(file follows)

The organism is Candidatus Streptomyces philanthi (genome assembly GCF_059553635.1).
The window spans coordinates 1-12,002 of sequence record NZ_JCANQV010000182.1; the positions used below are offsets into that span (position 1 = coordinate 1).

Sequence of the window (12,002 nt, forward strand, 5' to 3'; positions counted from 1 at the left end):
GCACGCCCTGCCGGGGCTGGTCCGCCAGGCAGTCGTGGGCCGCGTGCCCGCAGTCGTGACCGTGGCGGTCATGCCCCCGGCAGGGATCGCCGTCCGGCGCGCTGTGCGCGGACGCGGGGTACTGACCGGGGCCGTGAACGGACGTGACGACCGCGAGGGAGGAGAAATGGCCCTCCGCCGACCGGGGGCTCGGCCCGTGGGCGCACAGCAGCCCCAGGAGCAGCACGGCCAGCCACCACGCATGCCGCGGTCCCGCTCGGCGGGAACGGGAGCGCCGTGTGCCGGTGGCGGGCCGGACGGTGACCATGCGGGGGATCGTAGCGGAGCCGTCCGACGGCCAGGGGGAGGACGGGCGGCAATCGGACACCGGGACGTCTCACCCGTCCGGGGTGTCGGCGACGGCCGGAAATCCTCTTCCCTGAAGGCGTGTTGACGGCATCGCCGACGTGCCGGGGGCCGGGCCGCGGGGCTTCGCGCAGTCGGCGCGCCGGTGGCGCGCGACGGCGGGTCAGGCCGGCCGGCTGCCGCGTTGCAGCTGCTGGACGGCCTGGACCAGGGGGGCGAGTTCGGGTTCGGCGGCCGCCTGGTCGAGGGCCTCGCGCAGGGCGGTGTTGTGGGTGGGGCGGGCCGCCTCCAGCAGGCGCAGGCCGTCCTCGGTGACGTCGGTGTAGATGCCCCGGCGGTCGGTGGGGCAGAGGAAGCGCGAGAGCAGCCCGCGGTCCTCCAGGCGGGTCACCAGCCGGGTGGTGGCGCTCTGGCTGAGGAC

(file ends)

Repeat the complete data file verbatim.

The organism is Candidatus Streptomyces philanthi (genome assembly GCF_059553635.1).
The window spans coordinates 1-12,002 of sequence record NZ_JCANQV010000182.1; the positions used below are offsets into that span (position 1 = coordinate 1).

Sequence of the window (12,002 nt, forward strand, 5' to 3'; positions counted from 1 at the left end):
GCACGCCCTGCCGGGGCTGGTCCGCCAGGCAGTCGTGGGCCGCGTGCCCGCAGTCGTGACCGTGGCGGTCATGCCCCCGGCAGGGATCGCCGTCCGGCGCGCTGTGCGCGGACGCGGGGTACTGACCGGGGCCGTGAACGGACGTGACGACCGCGAGGGAGGAGAAATGGCCCTCCGCCGACCGGGGGCTCGGCCCGTGGGCGCACAGCAGCCCCAGGAGCAGCACGGCCAGCCACCACGCATGCCGCGGTCCCGCTCGGCGGGAACGGGAGCGCCGTGTGCCGGTGGCGGGCCGGACGGTGACCATGCGGGGGATCGTAGCGGAGCCGTCCGACGGCCAGGGGGAGGACGGGCGGCAATCGGACACCGGGACGTCTCACCCGTCCGGGGTGTCGGCGACGGCCGGAAATCCTCTTCCCTGAAGGCGTGTTGACGGCATCGCCGACGTGCCGGGGGCCGGGCCGCGGGGCTTCGCGCAGTCGGCGCGCCGGTGGCGCGCGACGGCGGGTCAGGCCGGCCGGCTGCCGCGTTGCAGCTGCTGGACGGCCTGGACCAGGGGGGCGAGTTCGGGTTCGGCGGCCGCCTGGTCGAGGGCCTCGCGCAGGGCGGTGTTGTGGGTGGGGCGGGCCGCCTCCAGCAGGCGCAGGCCGTCCTCGGTGACGTCGGTGTAGATGCCCCGGCGGTCGGTGGGGCAGAGGAAGCGCGAGAGCAGCCCGCGGTCCTCCAGGCGGGTCACCAGCCGGGTGGTGGCGCTCTGGCTGAGGAC